I would first like to take the time to thank you for your article today in the Morning Star about Coldstream and the development and servicing bylaw. I own Keith Dahlen Construction along with 15 acres in Coldstream. I am very concerned about the District's approach to this bylaw and feel they are really trying to change rules and regulations to allow them to collect another form of tax to help with their own budget overruns. I believe if we check what is happening in the real world every single business in the North Okanagan has had to reduce spending, cut budgets and balance our budgets. However I believe if you check into their (Ed.note: Coldstream's) budgets, they are still increasing even though the economy is struggling. Business is down some 25 to 30% and the municipality's spending is up approx. 40%. This can't continue! Our jobs within the North Okanagan have drastically reduced over the past two years and we need government to understand this is not the time to make things more difficult!

In regards to the changes the District is considering I feel it is important to understand some basic points:

1. Coldstream is looking at changing rules and regulations (Bylaws) on existing property. When this happens this could affect what the owner can or can't do on his property. For some of us we purchase the property knowing we have a right to additions, 2nd buildings and/or structures and possibly have had banks, appraisers involved to give you land values, maybe even take out a mortgage knowing this. The guidelines are very clear on land usage and how to conform.
 So if they have the ability to change Bylaws that can affect your property, do they not have to have the consent of the property owners! Should the property owners all not be made aware of their new (Bylaws) and have a say? Or do we in effect rent the land from them and they can change the rules and regulations tell us what they need! Is this a Monarchy? They must inform every single property owner within Coldstream that they are considering changing the rules and regulations that could effect their own land use and possibly add thousands of dollars to their cost even if it just a small renovation. We should have a say in this!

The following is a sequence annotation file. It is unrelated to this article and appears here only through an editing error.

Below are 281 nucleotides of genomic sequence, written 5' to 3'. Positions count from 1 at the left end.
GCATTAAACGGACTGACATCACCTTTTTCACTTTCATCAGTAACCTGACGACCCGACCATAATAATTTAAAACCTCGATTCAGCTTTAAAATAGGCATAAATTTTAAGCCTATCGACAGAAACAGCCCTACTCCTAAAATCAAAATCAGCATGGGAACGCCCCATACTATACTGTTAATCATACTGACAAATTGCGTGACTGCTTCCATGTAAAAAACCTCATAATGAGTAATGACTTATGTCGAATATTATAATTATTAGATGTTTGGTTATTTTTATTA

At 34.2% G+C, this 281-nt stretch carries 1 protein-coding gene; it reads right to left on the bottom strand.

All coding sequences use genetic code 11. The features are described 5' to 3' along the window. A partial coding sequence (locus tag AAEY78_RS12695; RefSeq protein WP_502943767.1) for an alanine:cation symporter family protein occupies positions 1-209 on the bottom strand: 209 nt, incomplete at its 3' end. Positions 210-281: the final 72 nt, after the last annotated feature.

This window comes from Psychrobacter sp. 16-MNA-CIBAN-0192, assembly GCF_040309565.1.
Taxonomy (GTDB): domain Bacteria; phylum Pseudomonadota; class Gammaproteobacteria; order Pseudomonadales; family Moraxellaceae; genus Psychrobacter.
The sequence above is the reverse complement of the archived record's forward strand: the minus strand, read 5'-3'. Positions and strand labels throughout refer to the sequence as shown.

2. I have also checked with Insurance companies and they have confirmed that when we insure a home we only insure the home. So if a home is required to be re-built due to fire, flood etc. we are only insured to re-build the home. To rebuild the home this would require a building permit. Once again this is just replacement of the home that existed. So if the District is allowed to then ask for roads and drainage upgrades the property owner is not insured for the additional cost. You cannot insure what you don't own. This is a clear message that the roads and drainage are not the owners' responsibility and have been paid by development and/or the district and that our annual taxes are paid to take care of these.